With their win tonight, the Canucks now have 103 points, a mere 2 points from their team record, set in 2006-07. In addition, they clinched the Northwest Division title, meaning they are the first team in the NHL to clinch a playoff spot. Most remarkable, however, is that they have accomplished all of this with 10 games still remaining in their schedule. 10 games, people. If there was any lingering doubt that we are witnessing the greatest regular season in Canucks histroy, it should be completely wiped away. My only disappointment tonight was the the player number I got at the pub belonged to Alexandre Bolduc, so there was no chance for a free beer. Oh well. I watched this game.
This is the third time in the last five games that the Canucks have gone down by two goals in the first period and come back to win the game. That’s significant enough to be called a trend. Last season, the Canucks were the comeback kings, winning 10 games when trailing after one period and 11 games when trailing after two period. This season’s Canucks hadn’t come back after trailing after one period until this recent spate of 3 wins. The issue, of course, is that they’ve had so little practice: clearly, the Canucks are secretly allowing the opposition to build an early two-goal lead (the worst lead in hockey) in order to practice coming from behind.
The Canucks weren’t even really outplayed in the first period. They carried the play, particularly the Sedins, who created scoring chances like a Keys to the VIP winner. The difference came down to two hard luck shifts from Sami Salo, who took an interference penalty that led to the first Avalanche goal, then had the second bank in off his skate. The two-goal Colorado lead had little to do with how the Avalanche played, though they should be commended for their opportunism. Still, the Canucks were clearly unhappy with the results of the first period. They came out in the second like Kyle Wellwood men possessed, outshooting Colorado 15-5.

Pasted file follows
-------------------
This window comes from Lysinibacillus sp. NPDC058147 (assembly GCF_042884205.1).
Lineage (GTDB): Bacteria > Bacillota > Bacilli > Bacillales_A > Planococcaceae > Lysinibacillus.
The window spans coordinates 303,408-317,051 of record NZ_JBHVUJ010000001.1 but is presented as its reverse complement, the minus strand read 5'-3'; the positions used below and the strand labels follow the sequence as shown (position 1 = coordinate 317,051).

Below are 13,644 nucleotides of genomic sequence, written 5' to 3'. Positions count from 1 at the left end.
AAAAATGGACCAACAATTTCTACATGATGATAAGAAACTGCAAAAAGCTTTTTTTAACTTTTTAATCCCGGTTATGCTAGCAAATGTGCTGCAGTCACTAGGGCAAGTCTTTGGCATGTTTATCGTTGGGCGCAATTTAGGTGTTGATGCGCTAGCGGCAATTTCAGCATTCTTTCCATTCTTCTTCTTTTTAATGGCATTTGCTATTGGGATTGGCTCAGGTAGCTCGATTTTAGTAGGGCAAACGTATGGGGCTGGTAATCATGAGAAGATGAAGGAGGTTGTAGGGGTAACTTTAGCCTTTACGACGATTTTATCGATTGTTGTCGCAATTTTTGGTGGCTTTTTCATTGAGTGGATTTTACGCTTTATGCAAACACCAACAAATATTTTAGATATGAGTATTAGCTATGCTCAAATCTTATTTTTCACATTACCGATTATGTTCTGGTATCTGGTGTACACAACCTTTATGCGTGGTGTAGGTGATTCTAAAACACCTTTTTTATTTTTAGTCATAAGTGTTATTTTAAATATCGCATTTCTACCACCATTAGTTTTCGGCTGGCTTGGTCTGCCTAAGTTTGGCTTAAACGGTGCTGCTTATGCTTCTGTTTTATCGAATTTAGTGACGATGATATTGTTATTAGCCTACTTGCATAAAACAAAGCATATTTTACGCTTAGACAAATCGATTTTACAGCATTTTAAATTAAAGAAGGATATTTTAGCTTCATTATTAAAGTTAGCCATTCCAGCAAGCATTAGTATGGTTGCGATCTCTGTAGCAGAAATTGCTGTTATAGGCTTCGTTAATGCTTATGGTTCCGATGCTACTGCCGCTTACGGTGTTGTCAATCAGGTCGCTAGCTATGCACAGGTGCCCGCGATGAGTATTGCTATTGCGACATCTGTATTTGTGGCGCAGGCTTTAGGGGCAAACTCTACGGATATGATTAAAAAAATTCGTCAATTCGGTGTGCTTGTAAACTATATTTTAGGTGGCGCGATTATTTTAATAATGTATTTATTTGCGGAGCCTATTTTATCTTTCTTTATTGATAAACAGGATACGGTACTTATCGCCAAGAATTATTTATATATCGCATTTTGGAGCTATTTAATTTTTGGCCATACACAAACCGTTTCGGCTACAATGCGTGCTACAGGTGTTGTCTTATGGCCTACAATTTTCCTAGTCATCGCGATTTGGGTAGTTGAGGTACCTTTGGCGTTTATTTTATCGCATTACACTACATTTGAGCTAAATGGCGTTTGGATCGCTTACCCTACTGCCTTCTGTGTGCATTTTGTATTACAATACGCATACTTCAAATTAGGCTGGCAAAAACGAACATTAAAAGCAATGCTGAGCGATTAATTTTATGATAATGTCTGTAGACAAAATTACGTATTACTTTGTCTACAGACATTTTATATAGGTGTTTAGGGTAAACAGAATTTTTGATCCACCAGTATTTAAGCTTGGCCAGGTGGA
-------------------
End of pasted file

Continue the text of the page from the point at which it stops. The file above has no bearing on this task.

Manny Malhotra left the game after taking a deflected puck to the face early in the second period. He went to the hospital with blood in his eye and it’s feared that he may have a broken orbital bone. Here’s hoping that it isn’t anything that serious, as Malhotra is essential to the Canucks’ chances in the playoffs.
The fourth line was flying tonight, none moreso than Chris “Kiss Huggins” Higgins, who played 17:18 in the absence of Manny Malhotra, double-shifting with both the second and third lines throughout the game. Kiss Huggins just has a lot of love to spread around. The Canucks’ first goal of the game, shoved home by Maxim “The Pierre” Lapierre, was all Huggins. He recovered from mis-handling the initial outlet pass from Keith Ballard by kicking the puck into the corner, where he embarrassed Ryan Wilson, took the puck behind the net, and drew Matthew Hunwick away from Lapierre before neatly slipping the puck in front. Kiss Huggins then gave everyone a heartfelt embrace: no word on whether it included a peck on the cheek.
Higgins played on the second line in place of Mason Raymond, who was hog-tied to the bench after the 6:32 mark of the third period. Although Raymond had a game-high 5 shots, his overall play was lackadaisical, negating much of the fire that Ryan Kesler played with all game. Instead of feeding off Kesler’s fire, Raymond felt the need to stop, drop, and roll at every opportunity. Kesler, meanwhile, was held off the scoresheet despite his best efforts and went all Jason Voorhees on Shorty and Garrett to vent his frustrations.